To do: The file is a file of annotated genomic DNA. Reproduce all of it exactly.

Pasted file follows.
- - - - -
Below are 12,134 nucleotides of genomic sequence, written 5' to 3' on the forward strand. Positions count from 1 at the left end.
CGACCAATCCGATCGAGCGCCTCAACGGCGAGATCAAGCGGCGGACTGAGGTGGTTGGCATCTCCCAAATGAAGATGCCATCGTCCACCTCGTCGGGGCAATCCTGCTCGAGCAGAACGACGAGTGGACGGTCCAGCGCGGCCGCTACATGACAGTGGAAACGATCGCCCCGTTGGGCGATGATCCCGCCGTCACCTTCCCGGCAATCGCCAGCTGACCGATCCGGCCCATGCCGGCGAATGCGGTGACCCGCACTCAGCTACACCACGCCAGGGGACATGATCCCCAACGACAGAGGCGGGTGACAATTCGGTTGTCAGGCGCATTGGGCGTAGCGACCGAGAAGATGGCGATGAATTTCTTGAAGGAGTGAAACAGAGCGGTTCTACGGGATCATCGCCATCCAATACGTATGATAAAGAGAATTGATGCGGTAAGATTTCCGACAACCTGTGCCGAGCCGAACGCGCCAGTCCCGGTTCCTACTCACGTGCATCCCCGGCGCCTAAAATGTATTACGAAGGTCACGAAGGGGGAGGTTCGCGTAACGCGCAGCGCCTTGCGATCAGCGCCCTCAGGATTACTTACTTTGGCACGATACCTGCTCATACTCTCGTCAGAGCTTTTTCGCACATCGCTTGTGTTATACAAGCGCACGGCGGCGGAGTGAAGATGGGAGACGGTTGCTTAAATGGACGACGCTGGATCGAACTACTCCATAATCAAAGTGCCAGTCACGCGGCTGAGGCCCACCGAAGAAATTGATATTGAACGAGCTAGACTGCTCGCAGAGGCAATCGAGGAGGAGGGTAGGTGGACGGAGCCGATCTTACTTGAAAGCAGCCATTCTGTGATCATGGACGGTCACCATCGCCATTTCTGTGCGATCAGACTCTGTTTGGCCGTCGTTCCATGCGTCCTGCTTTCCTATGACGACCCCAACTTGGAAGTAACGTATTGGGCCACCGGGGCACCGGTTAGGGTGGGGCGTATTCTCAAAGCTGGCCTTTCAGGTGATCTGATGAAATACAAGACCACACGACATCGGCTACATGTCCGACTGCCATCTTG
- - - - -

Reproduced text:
Below are 12,134 nucleotides of genomic sequence, written 5' to 3' on the forward strand. Positions count from 1 at the left end.
CGACCAATCCGATCGAGCGCCTCAACGGCGAGATCAAGCGGCGGACTGAGGTGGTTGGCATCTCCCAAATGAAGATGCCATCGTCCACCTCGTCGGGGCAATCCTGCTCGAGCAGAACGACGAGTGGACGGTCCAGCGCGGCCGCTACATGACAGTGGAAACGATCGCCCCGTTGGGCGATGATCCCGCCGTCACCTTCCCGGCAATCGCCAGCTGACCGATCCGGCCCATGCCGGCGAATGCGGTGACCCGCACTCAGCTACACCACGCCAGGGGACATGATCCCCAACGACAGAGGCGGGTGACAATTCGGTTGTCAGGCGCATTGGGCGTAGCGACCGAGAAGATGGCGATGAATTTCTTGAAGGAGTGAAACAGAGCGGTTCTACGGGATCATCGCCATCCAATACGTATGATAAAGAGAATTGATGCGGTAAGATTTCCGACAACCTGTGCCGAGCCGAACGCGCCAGTCCCGGTTCCTACTCACGTGCATCCCCGGCGCCTAAAATGTATTACGAAGGTCACGAAGGGGGAGGTTCGCGTAACGCGCAGCGCCTTGCGATCAGCGCCCTCAGGATTACTTACTTTGGCACGATACCTGCTCATACTCTCGTCAGAGCTTTTTCGCACATCGCTTGTGTTATACAAGCGCACGGCGGCGGAGTGAAGATGGGAGACGGTTGCTTAAATGGACGACGCTGGATCGAACTACTCCATAATCAAAGTGCCAGTCACGCGGCTGAGGCCCACCGAAGAAATTGATATTGAACGAGCTAGACTGCTCGCAGAGGCAATCGAGGAGGAGGGTAGGTGGACGGAGCCGATCTTACTTGAAAGCAGCCATTCTGTGATCATGGACGGTCACCATCGCCATTTCTGTGCGATCAGACTCTGTTTGGCCGTCGTTCCATGCGTCCTGCTTTCCTATGACGACCCCAACTTGGAAGTAACGTATTGGGCCACCGGGGCACCGGTTAGGGTGGGGCGTATTCTCAAAGCTGGCCTTTCAGGTGATCTGATGAAATACAAGACCACACGACATCGGCTACATGTCCGACTGCCATCTTG